While correlations are just one factor to consider when investing in Bitcoin and Bitcoin-related stocks, it is still a widely discussed topic, especially given the current state of the market. There are often two separate debates regarding Bitcoin correlations: 1) how correlated is Bitcoin to stocks and what does this mean? and 2) how correlated are various indirect crypto investments with Bitcoin?
Question 1: How correlated is Bitcoin to stocks and what does this mean?
For most of Bitcoin’s lifespan, it exhibited a low to negative correlation with broader stocks. Due to Bitcoin’s negative correlation, it was often seen as a portfolio diversifier/hedge against inflation. Over the years, correlations with equities have increased, causing investors to wonder if the pairing of Bitcoin and equities is a long-term trend or a short-term event. Two main explanations exist. First, and most obvious, asset classes show increased correlation during times of market volatility and uncertainty. Even the bond market, which generally exhibits a negative correlation with equities, showed an increasing positive correlation throughout 2022. On the other hand, some of the correlation could be attributed to the maturity of the cryptocurrency market. . Since its inception less than 15 years ago, the penetration of cryptocurrency into mainstream investing has accelerated in recent years. Highest-profile IPO—Coinbase (PIECE OF MONEY) – only recently happened in April 2021, with the first US Bitcoin futures-based ETF – the ProShares Bitcoin Strategy ETFs (BITO)—launching six months later in October 2021. Additionally, the SECOND, the Fed, and other financial bodies are beginning to treat crypto like any other exchange-traded security, and institutional adoption continues to grow. With limited data and no established precedent, it’s hard to say what Bitcoin correlations will look like going forward. It is likely that correlations could decouple slightly as markets normalize, but correlations may still remain high given the maturity of markets. But a higher correlation to stocks isn’t necessarily bad, especially since many investors have started to use Bitcoin and Bitcoin-related stocks as a return amplifier or as part of a broader technology allocation to levels of approximately 1-5% of their total portfolio. With Bitcoin prices hovering above the $20,000 level, investors can see that this is a good entry point to establish or add to their allocations.
Question 2: How closely are indirect crypto investments correlated with Bitcoin?
In a previous note discussed various ways to invest in Bitcoin, including index-based ETFs which are used to provide thematic or sector exposure to crypto/blockchain companies and Bitcoin futures ETFs which track the price of Bitcoin. The ProShares Bitcoin Strategy ETFs (BITO) is the first and largest US futures market ETFs with $706.3 million AT M. It shares an almost perfect correlation with BTC (currently 0.98). The difference results from the rolling costs of future contracts, which create a small drag over time. YTDthe ETFs fell more than 55.3%, compared to BTC which fell 54.4% over the same period. The Grayscale Bitcoin Trust (GBTC) also shares a strong correlation with Bitcoin prices; however, the trust price differs from Bitcoin prices due to its premium/discount mechanism. At present, GBTC is currently trading at a 32.5% discount to its underlying assets and its price has fallen by 62.2% YTD.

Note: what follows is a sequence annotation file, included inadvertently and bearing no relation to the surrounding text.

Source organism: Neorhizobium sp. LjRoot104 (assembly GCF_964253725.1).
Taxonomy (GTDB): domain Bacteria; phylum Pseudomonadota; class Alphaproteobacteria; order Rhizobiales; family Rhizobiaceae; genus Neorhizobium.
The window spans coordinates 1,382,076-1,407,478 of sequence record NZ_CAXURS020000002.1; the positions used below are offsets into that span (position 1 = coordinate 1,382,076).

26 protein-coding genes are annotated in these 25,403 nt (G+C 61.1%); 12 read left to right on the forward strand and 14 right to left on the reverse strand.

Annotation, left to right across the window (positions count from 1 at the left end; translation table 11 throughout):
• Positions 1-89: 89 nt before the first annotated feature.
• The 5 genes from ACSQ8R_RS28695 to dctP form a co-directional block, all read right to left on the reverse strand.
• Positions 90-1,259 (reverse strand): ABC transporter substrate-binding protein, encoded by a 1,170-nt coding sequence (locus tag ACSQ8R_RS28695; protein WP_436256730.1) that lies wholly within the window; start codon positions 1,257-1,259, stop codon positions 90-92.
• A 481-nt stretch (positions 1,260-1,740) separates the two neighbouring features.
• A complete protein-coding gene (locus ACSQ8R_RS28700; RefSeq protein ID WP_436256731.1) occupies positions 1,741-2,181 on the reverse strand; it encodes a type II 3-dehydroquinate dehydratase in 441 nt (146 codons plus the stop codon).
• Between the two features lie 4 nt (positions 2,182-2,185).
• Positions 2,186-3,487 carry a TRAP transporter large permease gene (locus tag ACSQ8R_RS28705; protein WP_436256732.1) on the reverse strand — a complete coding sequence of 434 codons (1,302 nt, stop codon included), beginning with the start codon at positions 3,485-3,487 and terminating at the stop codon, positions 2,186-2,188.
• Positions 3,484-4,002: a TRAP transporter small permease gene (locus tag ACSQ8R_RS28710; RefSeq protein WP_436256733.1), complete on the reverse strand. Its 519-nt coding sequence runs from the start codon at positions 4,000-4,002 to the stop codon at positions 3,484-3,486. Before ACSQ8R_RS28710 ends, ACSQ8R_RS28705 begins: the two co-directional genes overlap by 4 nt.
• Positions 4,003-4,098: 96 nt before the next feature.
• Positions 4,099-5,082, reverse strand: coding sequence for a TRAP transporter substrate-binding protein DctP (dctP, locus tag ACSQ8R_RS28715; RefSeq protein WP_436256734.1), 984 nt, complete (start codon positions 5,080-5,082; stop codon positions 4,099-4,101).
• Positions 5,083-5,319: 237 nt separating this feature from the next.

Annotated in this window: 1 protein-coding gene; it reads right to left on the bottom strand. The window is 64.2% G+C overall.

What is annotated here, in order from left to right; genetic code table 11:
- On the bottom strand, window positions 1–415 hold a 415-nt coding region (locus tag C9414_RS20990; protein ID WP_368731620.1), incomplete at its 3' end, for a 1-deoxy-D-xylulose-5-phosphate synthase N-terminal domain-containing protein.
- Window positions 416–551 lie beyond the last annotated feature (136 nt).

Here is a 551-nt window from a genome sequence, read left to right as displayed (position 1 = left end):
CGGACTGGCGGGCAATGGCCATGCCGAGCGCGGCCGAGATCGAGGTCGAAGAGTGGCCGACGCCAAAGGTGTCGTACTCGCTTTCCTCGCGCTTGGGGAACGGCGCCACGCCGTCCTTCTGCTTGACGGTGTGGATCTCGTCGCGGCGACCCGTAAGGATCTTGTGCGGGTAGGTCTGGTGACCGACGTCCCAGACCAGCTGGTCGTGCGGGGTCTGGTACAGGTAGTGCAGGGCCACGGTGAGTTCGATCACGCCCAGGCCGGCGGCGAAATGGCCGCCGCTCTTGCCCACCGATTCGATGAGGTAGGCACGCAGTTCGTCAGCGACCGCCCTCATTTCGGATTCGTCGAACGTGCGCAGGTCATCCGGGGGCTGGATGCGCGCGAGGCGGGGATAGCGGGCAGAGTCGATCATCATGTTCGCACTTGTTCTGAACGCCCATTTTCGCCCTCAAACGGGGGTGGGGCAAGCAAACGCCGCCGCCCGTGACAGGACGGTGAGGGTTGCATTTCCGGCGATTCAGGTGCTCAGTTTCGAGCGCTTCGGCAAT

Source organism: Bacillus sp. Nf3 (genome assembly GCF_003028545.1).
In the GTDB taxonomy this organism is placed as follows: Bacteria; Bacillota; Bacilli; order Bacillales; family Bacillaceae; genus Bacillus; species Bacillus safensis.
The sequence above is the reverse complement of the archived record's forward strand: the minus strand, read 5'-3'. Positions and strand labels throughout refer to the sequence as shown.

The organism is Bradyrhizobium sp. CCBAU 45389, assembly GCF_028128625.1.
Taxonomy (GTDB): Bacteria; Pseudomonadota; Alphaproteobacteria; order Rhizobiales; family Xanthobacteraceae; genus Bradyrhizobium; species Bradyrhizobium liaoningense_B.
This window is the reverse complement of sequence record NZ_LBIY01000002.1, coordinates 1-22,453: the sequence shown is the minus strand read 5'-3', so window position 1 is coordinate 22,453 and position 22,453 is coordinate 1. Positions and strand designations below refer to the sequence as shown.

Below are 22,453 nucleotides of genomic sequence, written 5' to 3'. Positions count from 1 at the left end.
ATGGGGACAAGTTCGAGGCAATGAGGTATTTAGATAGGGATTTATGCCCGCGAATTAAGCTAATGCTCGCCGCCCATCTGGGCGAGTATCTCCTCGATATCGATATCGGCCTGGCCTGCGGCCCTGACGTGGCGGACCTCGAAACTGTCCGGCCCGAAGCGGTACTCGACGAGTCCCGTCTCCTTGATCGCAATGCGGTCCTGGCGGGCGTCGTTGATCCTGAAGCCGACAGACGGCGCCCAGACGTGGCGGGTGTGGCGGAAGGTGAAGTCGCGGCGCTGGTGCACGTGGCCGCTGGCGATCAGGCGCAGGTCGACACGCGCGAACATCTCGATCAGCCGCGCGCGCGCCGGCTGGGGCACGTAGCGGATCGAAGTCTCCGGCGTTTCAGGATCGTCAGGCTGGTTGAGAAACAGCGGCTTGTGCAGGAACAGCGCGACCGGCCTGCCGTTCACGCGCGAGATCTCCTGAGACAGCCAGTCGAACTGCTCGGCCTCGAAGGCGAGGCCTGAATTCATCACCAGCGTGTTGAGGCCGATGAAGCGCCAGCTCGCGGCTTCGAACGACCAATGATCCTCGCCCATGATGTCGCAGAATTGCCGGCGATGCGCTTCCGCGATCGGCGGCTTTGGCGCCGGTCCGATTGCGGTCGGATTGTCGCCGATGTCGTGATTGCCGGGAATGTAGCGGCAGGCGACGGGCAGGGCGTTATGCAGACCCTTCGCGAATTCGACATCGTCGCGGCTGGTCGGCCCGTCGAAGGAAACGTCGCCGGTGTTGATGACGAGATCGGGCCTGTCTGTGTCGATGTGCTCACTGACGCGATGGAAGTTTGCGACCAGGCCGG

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Although index-based crypto ETFs do not aim to directly track the price of crypto, most of these ETFs share relatively high correlations with the price of Bitcoin based on their holdings (discussed in more detail in the table below). below). Those who primarily hold pure crypto stocks like the crypto industry innovators Bitwise ETFs (BITQ) and Global Blockchain X ETFs (BKCH) have correlations closer to 0.80. Thematic ETFs that hold more diversified holdings like the Siren Nasdaq NexGen Economy ETFs (BLCN) may have slightly lower correlations. Although the Invesco Alerian Galaxy Crypto Economy ETFs (SATO) also holds diversified holdings, it has a correlation of around 0.83 with BTC because it has an allocation of about 15% to GBTC.
The chart below shows a closer look at crypto ETFs and indices by looking at the correlations of individual crypto stocks to Bitcoin prices. These currently range from around 0.60 to 0.85. Correlations are highest for companies like Microstrategy (MSTR) that hold a large amount of bitcoin on its balance sheet as part of a “buy and hold” strategy (as of June 30, 2022, the company had 129,699 bitcoins on its balance sheet). Crypto miners also share high correlations with Bitcoin as they derive most of their profits based on the price of Bitcoin mined, but can vary depending on how they manage electricity costs and overheads. Correlations for exchanges and banks are still relatively high but lower than other parts of the crypto ecosystem, as their profits also come from volumes, fees and commissions.
Although Bitcoin’s correlation with broader stocks remains high, it is difficult to distinguish short-term trends from long-term ones given ongoing market uncertainty and a relatively short historical data set. Higher correlations to equities are not necessarily bad, especially for investors who use Bitcoin and Bitcoin-related stocks as part of a broader tech sector allocation or as a yield enhancer.
The Alerian Galaxy Global Cryptocurrency Blockchain Equity, Trusts and ETPs Index (CRYPTO) is the underlying index of the Invesco Alerian Galaxy Crypto Economy ETFs (SATO).